What are good routes for carpal tunnel

Carpal tunnel syndrome is the most common nerve constriction in the hand.


The hand is supplied by three nerves. The median nerve - also called the middle nerve - is responsible for the feeling on the flexor side of the thumb, index and middle finger and the thumb-side half of the ring finger. In addition, it supplies a large part of the ball of the thumb muscles. If the nerve fails, the thumb can no longer be spread apart and can no longer be placed opposite the fingers. The feeling in the named fingers is also missing.
At the level of the wrist, the median nerve runs through a canal (carpal canal) together with 9 flexor tendons. This canal is bounded on the flexor side by a ligament of connective tissue.


There are various symptoms associated with a narrowing of the middle nerve in the hand, the so-called carpal tunnel syndrome. So you feel a weakness in the hand as well as a stiffness of the fingers. Sensory disturbances such as furiness and numbness or tingling of the fingers occur, which are accompanied by difficulty in closing buttons or holding objects. These symptoms are often aggravated when the hand is strained. In addition, the hand often falls asleep at night, so that the patient wakes up and has to shake the hand or hold it under cold water. Pain often extends from the wrist to the elbow, sometimes even to the shoulder. 50% of all carpal tunnel syndromes affect people between the ages of 40 and 60 years.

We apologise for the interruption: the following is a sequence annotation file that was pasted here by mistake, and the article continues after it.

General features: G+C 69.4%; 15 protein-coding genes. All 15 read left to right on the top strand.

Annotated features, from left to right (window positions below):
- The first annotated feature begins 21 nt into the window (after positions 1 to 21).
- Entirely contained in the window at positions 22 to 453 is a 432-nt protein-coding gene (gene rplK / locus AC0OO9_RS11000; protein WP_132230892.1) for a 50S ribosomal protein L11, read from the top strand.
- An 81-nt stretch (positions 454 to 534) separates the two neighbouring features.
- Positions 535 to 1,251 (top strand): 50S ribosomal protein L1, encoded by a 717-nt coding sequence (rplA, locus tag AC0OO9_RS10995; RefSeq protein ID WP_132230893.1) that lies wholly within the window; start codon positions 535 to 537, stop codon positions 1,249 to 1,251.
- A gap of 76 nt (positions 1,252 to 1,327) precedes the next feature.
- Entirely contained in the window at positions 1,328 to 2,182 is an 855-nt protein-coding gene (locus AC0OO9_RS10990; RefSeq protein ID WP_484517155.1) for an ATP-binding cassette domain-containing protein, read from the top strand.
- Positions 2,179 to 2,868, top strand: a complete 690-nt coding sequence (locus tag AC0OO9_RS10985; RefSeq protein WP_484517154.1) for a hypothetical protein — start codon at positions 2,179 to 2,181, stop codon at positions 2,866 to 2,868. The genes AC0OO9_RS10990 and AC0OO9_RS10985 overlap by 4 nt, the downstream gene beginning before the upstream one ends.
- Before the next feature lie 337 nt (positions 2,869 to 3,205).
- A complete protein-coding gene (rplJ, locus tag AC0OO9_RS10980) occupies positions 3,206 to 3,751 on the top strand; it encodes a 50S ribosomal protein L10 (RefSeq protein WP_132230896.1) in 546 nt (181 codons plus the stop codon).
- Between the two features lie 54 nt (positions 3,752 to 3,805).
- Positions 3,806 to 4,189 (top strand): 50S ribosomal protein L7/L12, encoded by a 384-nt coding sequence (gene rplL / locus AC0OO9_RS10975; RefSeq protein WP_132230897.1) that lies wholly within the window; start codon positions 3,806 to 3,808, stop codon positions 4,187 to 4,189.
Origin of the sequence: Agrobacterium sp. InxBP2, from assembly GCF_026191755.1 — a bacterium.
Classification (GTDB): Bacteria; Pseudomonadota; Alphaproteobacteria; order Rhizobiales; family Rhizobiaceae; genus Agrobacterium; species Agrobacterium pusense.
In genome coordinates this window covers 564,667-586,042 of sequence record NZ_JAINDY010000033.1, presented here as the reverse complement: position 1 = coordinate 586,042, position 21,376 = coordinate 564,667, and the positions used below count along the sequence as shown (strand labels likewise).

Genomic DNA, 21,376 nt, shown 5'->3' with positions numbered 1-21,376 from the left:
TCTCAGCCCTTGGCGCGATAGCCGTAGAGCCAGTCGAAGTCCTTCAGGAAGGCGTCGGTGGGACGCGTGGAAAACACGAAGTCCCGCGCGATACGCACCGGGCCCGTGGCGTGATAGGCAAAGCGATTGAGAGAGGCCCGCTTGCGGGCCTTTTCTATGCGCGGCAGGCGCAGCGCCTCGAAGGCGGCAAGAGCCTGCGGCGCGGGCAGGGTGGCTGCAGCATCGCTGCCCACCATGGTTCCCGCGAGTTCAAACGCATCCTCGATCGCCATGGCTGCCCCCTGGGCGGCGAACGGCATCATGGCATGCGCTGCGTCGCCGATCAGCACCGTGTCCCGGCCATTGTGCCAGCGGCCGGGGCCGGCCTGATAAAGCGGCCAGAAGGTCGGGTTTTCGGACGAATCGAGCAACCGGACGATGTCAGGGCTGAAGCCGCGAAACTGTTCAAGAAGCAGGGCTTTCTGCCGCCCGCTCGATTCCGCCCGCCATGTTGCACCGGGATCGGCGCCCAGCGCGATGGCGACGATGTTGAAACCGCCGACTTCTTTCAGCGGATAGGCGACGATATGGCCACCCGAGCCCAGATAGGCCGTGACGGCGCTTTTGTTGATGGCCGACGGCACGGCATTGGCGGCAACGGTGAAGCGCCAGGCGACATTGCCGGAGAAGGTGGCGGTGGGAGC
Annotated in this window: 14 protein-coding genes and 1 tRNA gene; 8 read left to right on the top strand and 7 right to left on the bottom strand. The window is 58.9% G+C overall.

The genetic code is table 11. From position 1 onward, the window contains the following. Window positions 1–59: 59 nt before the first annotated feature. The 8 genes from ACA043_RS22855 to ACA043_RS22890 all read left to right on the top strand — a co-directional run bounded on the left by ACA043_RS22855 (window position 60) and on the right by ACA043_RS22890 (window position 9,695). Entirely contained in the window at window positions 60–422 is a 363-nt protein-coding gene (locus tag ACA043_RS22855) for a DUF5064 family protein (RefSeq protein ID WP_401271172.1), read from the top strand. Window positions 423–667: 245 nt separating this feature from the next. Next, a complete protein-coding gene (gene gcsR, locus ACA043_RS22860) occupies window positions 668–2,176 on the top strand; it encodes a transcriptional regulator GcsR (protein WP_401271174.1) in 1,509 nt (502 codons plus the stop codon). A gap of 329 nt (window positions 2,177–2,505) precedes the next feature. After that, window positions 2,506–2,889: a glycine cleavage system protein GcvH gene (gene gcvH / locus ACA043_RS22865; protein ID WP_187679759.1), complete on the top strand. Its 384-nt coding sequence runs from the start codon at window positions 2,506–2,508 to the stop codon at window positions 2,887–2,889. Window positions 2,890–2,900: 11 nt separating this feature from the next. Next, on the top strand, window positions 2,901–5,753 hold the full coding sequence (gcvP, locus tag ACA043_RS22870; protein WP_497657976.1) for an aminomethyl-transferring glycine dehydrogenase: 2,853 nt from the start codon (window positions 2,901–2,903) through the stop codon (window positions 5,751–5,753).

If you tap the wrist on the flexor side, electrification is often triggered. Tingling in the fingers is also common when the wrist is bent or stretched too much. A regression of the ball of the thumb suggests an advanced carpal tunnel syndrome.
In addition to these “clinical signs”, carpal tunnel syndrome can also be diagnosed by measuring the conduction velocity of the nerves. This examination is carried out by a neurologist (neurologist). However, 15% of all carpal tunnel syndromes show no change in nerve conduction velocity.

The causes of the constriction can be a chronic irritation with thickening of the tendon sheaths, a tendency of the tendon tissue to swell during pregnancy and rheumatic diseases or injuries or tumors.

Carpal tunnel syndrome occurs more frequently in people with rheumatism, diabetes, thyroid disease and hormonal changes, such as during pregnancy or during menopause. Injuries to the hand or a broken wrist can also be a trigger.

Therapeutically, an attempt can initially be made to remedy the symptoms without surgery. You can rest your hand and wrist at night on a splint placed on the back of the hand. In addition, cortisone can be injected into the carpal tunnel once. If the carpal tunnel syndrome occurs during pregnancy, it often disappears spontaneously 2-3 months after delivery.

If there is no improvement, only an operation will help. This can be done either under anesthesia of the nerves, the whole arm or under general anesthesia. The procedure is carried out in a void of blood, for which the blood is unwound from the arm and a cuff placed on the upper arm is inflated, which remains inflated during the entire operation. The ligament that spans the nerves (retinaculum) is cut through a small skin incision in the palm of the hand over the carpal tunnel. In addition, thickened tendon sheath tissue can be removed. Often, however, no cause can be identified during the operation that is responsible for the constriction of the nerve.


Skin incision
Course of the median nerve under the retinaculum
Condition after splitting the retinaculum
to show the steps to during an operation